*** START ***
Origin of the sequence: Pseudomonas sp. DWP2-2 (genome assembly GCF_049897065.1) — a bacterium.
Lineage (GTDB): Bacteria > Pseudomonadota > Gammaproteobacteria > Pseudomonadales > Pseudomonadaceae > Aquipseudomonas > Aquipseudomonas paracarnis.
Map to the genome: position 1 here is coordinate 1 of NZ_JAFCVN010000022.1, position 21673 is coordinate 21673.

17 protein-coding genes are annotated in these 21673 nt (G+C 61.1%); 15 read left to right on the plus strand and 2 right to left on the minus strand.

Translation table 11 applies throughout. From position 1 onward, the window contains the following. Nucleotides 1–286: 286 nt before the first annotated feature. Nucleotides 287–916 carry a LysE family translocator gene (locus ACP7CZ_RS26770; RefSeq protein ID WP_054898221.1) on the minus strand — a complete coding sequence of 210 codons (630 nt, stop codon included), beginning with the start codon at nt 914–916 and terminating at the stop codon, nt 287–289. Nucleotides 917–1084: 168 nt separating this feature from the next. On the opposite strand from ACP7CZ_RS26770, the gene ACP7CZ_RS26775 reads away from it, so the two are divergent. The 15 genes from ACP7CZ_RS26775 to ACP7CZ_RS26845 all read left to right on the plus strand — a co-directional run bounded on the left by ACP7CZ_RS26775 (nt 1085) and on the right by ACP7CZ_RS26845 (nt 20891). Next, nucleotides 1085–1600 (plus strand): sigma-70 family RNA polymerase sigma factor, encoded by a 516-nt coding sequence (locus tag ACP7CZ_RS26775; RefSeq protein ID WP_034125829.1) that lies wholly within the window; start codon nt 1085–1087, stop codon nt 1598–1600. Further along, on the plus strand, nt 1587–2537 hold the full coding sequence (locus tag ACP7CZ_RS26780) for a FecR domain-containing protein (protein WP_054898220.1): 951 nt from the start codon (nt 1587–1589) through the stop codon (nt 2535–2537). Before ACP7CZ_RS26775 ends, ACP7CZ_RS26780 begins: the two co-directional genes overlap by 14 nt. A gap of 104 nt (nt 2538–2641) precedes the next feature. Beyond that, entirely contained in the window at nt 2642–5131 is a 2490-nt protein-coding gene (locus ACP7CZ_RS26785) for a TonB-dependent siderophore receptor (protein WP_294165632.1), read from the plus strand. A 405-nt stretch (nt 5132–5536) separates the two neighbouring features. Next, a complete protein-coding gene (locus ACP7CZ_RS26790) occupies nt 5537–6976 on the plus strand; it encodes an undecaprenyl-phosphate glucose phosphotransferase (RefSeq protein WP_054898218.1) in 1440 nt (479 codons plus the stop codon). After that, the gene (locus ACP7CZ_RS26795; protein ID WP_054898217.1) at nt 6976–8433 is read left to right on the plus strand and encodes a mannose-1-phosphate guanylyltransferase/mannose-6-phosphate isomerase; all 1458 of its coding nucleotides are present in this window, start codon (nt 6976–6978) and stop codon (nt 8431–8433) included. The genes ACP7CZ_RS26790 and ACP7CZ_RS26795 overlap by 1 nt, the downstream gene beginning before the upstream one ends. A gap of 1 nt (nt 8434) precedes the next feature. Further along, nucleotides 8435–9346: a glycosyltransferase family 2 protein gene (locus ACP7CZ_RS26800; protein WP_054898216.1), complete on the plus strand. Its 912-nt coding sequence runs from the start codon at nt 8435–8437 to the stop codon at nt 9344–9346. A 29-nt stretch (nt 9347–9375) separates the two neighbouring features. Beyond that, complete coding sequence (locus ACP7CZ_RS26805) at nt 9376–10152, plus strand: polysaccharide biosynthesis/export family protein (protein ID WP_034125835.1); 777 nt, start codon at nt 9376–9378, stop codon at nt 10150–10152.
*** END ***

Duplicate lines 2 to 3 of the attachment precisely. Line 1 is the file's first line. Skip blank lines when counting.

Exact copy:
Lineage (GTDB): Bacteria > Pseudomonadota > Gammaproteobacteria > Pseudomonadales > Pseudomonadaceae > Aquipseudomonas > Aquipseudomonas paracarnis.
Map to the genome: position 1 here is coordinate 1 of NZ_JAFCVN010000022.1, position 21673 is coordinate 21673.